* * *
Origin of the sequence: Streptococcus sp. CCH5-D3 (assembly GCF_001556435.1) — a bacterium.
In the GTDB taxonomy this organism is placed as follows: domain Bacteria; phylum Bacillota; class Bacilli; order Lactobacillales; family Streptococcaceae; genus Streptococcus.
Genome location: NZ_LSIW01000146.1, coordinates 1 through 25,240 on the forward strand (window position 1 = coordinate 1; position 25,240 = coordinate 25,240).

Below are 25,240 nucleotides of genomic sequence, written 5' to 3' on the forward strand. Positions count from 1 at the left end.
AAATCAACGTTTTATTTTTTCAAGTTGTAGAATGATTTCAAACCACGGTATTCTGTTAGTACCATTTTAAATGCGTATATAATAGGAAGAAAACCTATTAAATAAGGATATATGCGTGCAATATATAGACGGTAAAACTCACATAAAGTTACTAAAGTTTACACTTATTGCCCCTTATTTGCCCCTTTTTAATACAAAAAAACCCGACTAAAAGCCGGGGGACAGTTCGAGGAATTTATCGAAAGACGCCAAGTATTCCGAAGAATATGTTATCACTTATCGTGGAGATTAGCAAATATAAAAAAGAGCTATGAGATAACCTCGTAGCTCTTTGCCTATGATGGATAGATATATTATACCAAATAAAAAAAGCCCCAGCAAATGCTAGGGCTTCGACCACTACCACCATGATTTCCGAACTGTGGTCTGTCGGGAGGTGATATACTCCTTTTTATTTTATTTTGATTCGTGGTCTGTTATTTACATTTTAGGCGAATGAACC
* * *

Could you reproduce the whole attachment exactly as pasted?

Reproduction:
Origin of the sequence: Streptococcus sp. CCH5-D3 (assembly GCF_001556435.1) — a bacterium.
In the GTDB taxonomy this organism is placed as follows: domain Bacteria; phylum Bacillota; class Bacilli; order Lactobacillales; family Streptococcaceae; genus Streptococcus.
Genome location: NZ_LSIW01000146.1, coordinates 1 through 25,240 on the forward strand (window position 1 = coordinate 1; position 25,240 = coordinate 25,240).

Below are 25,240 nucleotides of genomic sequence, written 5' to 3' on the forward strand. Positions count from 1 at the left end.
AAATCAACGTTTTATTTTTTCAAGTTGTAGAATGATTTCAAACCACGGTATTCTGTTAGTACCATTTTAAATGCGTATATAATAGGAAGAAAACCTATTAAATAAGGATATATGCGTGCAATATATAGACGGTAAAACTCACATAAAGTTACTAAAGTTTACACTTATTGCCCCTTATTTGCCCCTTTTTAATACAAAAAAACCCGACTAAAAGCCGGGGGACAGTTCGAGGAATTTATCGAAAGACGCCAAGTATTCCGAAGAATATGTTATCACTTATCGTGGAGATTAGCAAATATAAAAAAGAGCTATGAGATAACCTCGTAGCTCTTTGCCTATGATGGATAGATATATTATACCAAATAAAAAAAGCCCCAGCAAATGCTAGGGCTTCGACCACTACCACCATGATTTCCGAACTGTGGTCTGTCGGGAGGTGATATACTCCTTTTTATTTTATTTTGATTCGTGGTCTGTTATTTACATTTTAGGCGAATGAACC